Shush

by Munks

Shush, shush, shush.

No.

No one was telling me to shut up. “Shush” was what I heard repeatedly at the Des Moines Arts Festival.

Shush, shush, shush.  No quotation marks.

It was the noise I heard when my gorgeous companion and I were walking away from either the Habitat for Humanity display or the outdoor concert Saturday night at the DMAF.

It was the sound of people’s feet. “Shushing” across the asphalt.

Shushing.

I heard it when we tried to walk on the right-hand side of the street. People kept “shushing” by on the left as we walked by the booths that were worth walking past. Most people were in the middle of the street socializing and drinking. Lots of “how are you’s” and “I haven’t seen you’s”. The population density dropped significantly when I scanned from the middle of the street to the artists’ booths. The shushing sound was most prevalent about two feet outside the booths as people shushed down the street, drink in hand and looking for someone to talk to, with, or about.

I don’t ever apply to the DMAF and I have stopped participating in the Artfest Midwest show across town. I will not do so in the foreseable future. Here’s why:

We arrived at 7:30ish on Saturday evening. We parked on the street about a half block from the 12th and Walnut entrance. No problems finding parking. Lots of people were leaving. We saw no one carrying anything out of the show. We turned left and shushed with everyone else westward and shushed the perimeter of the show with a couple of excursions into the interior walkways.

The food booths were numerous and busy. The beer/wine/soda booths were usually about 8-9 deep with people blocking the shush-path. They were by far – far and away the busiest booths at the show during the time we were there.

To me, it felt like the artists’ booths were an afterthought. Something where some one smarter than me said: “Oh yeah, let’s get some artists in here.”. My beautiful and much more objective-minded companion reminded me that the show is a “festival” – a place for people to gather and drink and talk and enjoy the surroundings. I reminded her that people paid to be there to sell their work. “Yeah, I know,” she said, “but if I didn’t know you, I wouldn’t have thought of that – and these people”, ” she motioned to the crowd, “have no idea.”

“Maybe the buyers come on Sunday.” she added, trying to make it better.

We saw one wrapped painting being carried (presumably) to it’s new owner’s car. It was a good sized one and he looked proud of his purchase. I could not make out who may have painted it, and he was shushing along at pretty good clip, so I left him alone.

The artists, for the most part looked tired. This is toward the end of the second day and I do not blame them. I’ve been there before. Even a couple of artists I have absolutely no respect for in any sense of the word looked worn out and it’s understandable. Anyone that wants to bitch that the artists were not engaging enough – send me a note please. They were all doing a fine job. The newspaper here ran a blurb from, I don’t know what she is or was – but she advocated customers asking for 5-10% discount on purchases. I hope they didn’t have to deal with that nonsense. My feeling is they probably didn’t because no one reads much of what’s left of the newspaper around here in the first place.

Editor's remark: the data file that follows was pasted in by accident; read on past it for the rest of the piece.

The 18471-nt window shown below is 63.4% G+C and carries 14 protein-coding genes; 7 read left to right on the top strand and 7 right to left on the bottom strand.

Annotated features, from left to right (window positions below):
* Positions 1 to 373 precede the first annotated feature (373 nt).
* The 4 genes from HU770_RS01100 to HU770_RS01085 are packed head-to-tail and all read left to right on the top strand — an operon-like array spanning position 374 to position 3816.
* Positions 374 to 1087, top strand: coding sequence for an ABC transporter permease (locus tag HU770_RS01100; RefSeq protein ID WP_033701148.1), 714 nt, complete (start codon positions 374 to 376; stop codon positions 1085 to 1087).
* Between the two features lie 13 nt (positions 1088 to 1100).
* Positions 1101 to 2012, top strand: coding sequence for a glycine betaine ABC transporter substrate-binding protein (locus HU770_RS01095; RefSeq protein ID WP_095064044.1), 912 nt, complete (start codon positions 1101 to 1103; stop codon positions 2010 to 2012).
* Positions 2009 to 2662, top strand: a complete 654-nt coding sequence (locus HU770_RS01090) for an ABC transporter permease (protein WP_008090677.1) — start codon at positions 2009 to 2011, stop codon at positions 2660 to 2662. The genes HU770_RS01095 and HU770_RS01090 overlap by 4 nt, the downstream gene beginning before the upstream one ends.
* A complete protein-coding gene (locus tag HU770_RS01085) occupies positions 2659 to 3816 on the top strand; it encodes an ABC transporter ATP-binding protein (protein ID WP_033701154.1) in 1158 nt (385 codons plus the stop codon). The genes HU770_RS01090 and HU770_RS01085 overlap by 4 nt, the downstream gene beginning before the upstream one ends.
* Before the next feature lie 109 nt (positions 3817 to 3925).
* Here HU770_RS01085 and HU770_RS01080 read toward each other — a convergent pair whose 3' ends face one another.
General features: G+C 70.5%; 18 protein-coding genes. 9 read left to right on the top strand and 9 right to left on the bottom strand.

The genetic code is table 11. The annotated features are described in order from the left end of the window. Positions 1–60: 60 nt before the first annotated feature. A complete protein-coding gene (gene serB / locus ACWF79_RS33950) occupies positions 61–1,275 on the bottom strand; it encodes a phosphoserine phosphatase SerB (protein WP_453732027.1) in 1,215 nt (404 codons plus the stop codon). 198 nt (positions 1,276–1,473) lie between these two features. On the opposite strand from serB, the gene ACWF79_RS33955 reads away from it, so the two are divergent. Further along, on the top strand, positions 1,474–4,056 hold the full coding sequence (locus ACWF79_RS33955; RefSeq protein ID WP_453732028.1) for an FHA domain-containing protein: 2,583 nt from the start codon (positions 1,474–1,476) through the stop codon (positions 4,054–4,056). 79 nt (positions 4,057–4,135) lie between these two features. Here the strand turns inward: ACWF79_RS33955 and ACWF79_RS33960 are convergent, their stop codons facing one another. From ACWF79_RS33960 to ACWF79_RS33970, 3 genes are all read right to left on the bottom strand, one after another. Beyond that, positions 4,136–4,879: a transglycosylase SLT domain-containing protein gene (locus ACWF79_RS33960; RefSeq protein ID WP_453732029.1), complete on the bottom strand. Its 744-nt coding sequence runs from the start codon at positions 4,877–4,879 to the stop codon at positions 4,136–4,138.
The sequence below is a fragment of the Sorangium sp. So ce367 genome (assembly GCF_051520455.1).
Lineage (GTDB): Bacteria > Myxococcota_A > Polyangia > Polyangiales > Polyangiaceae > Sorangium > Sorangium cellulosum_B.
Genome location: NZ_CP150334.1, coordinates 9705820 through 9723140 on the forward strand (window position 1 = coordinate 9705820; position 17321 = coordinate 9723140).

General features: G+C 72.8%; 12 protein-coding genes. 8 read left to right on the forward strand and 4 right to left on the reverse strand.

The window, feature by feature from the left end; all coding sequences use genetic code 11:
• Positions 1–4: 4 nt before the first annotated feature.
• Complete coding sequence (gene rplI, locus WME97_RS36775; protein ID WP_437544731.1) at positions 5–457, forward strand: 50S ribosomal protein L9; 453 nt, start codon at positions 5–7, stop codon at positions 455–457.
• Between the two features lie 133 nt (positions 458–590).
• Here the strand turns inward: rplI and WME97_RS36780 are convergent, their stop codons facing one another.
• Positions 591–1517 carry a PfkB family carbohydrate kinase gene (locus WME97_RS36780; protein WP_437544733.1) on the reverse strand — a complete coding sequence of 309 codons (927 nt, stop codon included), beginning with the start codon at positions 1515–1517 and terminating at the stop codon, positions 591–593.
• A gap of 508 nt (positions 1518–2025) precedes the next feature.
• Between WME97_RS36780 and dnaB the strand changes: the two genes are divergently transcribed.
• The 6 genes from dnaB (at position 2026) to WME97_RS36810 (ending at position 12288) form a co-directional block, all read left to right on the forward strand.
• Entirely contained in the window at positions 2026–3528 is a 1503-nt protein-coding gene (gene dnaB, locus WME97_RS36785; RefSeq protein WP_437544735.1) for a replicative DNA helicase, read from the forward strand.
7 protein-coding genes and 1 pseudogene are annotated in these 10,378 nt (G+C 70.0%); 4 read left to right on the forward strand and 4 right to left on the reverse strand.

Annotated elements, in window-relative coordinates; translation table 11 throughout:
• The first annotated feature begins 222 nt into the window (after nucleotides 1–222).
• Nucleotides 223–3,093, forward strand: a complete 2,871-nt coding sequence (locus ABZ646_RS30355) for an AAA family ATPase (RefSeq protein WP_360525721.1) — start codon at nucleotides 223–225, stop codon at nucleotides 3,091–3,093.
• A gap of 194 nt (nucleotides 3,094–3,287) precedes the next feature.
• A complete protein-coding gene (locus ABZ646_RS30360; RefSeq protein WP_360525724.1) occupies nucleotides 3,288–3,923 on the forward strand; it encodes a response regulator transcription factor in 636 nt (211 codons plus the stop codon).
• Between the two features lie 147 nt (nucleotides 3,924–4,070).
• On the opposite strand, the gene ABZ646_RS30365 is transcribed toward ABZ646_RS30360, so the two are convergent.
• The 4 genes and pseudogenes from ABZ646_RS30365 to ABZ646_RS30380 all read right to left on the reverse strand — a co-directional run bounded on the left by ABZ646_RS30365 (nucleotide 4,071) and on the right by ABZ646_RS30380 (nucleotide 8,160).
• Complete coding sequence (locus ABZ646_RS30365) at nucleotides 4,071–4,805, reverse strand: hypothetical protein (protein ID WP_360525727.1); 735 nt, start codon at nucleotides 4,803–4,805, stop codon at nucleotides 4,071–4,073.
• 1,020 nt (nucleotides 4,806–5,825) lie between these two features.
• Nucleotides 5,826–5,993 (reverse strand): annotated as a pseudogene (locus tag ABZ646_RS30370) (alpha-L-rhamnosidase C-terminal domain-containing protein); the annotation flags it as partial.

The music was rocking. Many more people were seated and standing enjoying the free concert. Between the music, food, booze, and sideshow stuff – it felt to me like the show juried the artists in fairly or unfairly – I did not and do not feel the artists in the show were better or worse than any other show I have ever attended or participated in – and then put every obstacle possible to draw attention away from the artists.

We walked back the car, past several open parking spots within a half block of 12th and Walnut – shushing and shaking. Shushing along with everyone else on the pavement and shaking our heads at the lack of focus.

Sunday – we went to the Artfest Midwest show. Sue and Ron have put this show together for years. This show is indoors and the room echoes, so no shushing here. The quality of work ranges from “Incredible” to “How did you get in?”. We bought a few things and said “hi” to several of the artists. It was comfortable and the focus was on the art, good and bad.

The crowd on Sunday while we were there was not nearly as large as downtown, but it is important to note: people at Artfest Midwest were looking at the art. We heard mixed reports on sales, but there were no distractions and the focus was on the artists.

The Artfest Midwest show was a better experience at a patron, but I cannot recommend either show as an artist and I will not participate in either show as an artist, because what I saw this year at both shows confirms what I have seen in these shows in years past. My observation is it’s not the shows, it’s the market. People that live here apparently do not appreciate and quite possibly do not understand what is brought before them every June. The corporate buyers are not as prevalent and the general population is not interested in the art on a per capita basis. This may be because of the schools, the economy, or whatever – but the challenge is for both shows to teach importance of art in our lives and how important it is to buy art when the artists come to town – without asking for a discount. When that happens, I’ll apply. Otherwise, I’ll rest up for my next show in Illinois next weekend.

Shush.

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